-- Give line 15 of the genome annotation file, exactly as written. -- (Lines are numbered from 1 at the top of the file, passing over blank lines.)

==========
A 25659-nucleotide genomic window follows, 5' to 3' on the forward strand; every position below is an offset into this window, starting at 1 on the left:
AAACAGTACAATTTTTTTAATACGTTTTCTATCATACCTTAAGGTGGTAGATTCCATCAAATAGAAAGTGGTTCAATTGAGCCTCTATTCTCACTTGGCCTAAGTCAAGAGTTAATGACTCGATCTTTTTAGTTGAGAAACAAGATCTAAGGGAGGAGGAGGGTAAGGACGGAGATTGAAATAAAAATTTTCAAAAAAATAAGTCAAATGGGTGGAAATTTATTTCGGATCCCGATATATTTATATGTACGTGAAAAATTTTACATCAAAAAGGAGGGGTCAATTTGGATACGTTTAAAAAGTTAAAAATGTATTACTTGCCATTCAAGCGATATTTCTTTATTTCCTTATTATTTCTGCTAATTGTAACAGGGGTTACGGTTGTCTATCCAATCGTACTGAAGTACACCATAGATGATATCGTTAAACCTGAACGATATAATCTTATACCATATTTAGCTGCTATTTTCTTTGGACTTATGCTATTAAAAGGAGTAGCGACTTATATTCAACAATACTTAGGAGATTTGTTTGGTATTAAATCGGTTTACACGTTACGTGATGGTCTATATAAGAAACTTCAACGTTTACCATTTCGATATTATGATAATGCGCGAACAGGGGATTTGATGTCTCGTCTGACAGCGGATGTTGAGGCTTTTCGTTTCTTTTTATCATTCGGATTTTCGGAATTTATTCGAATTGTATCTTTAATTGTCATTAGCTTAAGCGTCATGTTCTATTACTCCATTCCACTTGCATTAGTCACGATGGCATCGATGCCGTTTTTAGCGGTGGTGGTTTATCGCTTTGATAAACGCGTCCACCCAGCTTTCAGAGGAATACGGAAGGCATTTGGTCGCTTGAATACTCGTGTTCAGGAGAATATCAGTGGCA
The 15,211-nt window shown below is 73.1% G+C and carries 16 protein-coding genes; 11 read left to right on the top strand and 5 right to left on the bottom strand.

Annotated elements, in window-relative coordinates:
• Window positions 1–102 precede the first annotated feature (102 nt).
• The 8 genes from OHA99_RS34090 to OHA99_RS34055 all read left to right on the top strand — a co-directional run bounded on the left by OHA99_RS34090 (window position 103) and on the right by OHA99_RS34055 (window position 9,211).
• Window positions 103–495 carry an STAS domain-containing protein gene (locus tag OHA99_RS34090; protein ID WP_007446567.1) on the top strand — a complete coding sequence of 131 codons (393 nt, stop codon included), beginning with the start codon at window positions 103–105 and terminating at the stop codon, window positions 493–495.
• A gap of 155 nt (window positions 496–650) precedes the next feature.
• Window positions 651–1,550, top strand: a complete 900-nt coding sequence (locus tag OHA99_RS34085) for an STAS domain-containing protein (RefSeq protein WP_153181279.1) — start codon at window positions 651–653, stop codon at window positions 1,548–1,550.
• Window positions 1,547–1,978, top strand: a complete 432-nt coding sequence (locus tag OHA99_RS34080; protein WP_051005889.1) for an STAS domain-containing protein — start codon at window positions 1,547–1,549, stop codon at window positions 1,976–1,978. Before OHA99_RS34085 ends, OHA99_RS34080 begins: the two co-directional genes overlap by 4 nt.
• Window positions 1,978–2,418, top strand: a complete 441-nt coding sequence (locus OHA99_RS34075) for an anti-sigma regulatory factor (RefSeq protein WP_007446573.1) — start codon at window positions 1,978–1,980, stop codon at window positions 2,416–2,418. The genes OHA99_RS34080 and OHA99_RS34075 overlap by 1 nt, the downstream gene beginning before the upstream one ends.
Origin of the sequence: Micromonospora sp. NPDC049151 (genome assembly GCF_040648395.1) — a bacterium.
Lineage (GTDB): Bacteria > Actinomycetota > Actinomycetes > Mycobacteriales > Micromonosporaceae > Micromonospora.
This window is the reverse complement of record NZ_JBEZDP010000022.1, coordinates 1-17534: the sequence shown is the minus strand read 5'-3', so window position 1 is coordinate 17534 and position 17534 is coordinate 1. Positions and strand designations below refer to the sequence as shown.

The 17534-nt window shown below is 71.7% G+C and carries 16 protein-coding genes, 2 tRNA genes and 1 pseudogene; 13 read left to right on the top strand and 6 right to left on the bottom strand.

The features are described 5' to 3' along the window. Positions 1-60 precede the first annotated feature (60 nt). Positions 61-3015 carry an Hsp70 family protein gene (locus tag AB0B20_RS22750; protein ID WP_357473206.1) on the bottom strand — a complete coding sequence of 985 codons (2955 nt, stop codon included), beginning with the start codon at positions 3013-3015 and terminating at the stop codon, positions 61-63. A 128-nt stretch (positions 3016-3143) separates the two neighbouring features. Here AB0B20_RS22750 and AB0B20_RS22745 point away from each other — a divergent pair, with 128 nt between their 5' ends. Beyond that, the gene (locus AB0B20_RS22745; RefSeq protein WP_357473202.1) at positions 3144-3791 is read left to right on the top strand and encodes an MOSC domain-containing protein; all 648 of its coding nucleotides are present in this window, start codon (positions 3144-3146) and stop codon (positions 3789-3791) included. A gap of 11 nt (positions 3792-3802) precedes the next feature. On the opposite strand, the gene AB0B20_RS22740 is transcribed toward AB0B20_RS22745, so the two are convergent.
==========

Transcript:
The 17534-nt window shown below is 71.7% G+C and carries 16 protein-coding genes, 2 tRNA genes and 1 pseudogene; 13 read left to right on the top strand and 6 right to left on the bottom strand.